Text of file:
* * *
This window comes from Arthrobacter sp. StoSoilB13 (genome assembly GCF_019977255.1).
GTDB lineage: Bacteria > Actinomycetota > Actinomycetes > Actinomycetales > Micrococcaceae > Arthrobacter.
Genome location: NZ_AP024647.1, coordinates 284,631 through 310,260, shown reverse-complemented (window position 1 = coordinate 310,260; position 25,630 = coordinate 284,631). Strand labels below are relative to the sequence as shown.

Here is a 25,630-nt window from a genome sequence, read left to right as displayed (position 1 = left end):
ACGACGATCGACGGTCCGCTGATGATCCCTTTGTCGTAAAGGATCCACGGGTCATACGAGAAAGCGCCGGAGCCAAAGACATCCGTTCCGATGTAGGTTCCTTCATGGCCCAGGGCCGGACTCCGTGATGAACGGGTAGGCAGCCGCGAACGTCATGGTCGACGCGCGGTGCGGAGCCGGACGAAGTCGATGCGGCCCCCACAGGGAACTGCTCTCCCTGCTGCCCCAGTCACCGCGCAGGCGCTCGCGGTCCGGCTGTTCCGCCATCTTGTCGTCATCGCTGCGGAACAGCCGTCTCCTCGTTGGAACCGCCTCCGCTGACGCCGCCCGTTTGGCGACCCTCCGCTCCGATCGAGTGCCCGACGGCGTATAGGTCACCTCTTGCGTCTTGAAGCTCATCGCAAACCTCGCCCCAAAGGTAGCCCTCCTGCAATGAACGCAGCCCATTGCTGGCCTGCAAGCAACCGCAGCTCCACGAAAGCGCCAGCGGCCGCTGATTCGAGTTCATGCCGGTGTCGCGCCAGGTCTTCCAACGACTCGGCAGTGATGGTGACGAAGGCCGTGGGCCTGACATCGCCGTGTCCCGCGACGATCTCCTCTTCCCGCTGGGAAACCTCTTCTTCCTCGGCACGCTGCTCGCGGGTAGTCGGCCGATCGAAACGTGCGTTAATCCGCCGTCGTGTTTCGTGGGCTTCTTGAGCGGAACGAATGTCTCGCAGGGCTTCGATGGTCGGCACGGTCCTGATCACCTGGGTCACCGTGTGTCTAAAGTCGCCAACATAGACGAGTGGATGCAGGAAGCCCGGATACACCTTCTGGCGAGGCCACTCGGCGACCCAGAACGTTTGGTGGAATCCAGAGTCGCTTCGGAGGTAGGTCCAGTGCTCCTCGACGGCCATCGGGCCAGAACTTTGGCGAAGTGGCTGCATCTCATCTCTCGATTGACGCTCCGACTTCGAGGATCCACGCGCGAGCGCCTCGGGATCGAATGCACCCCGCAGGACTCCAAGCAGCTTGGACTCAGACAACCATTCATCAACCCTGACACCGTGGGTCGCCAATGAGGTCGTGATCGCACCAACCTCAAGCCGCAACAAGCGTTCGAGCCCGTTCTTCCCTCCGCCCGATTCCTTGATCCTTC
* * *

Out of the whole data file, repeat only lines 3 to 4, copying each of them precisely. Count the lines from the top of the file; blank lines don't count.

Genome location: NZ_AP024647.1, coordinates 284,631 through 310,260, shown reverse-complemented (window position 1 = coordinate 310,260; position 25,630 = coordinate 284,631). Strand labels below are relative to the sequence as shown.

Here is a 25,630-nt window from a genome sequence, read left to right as displayed (position 1 = left end):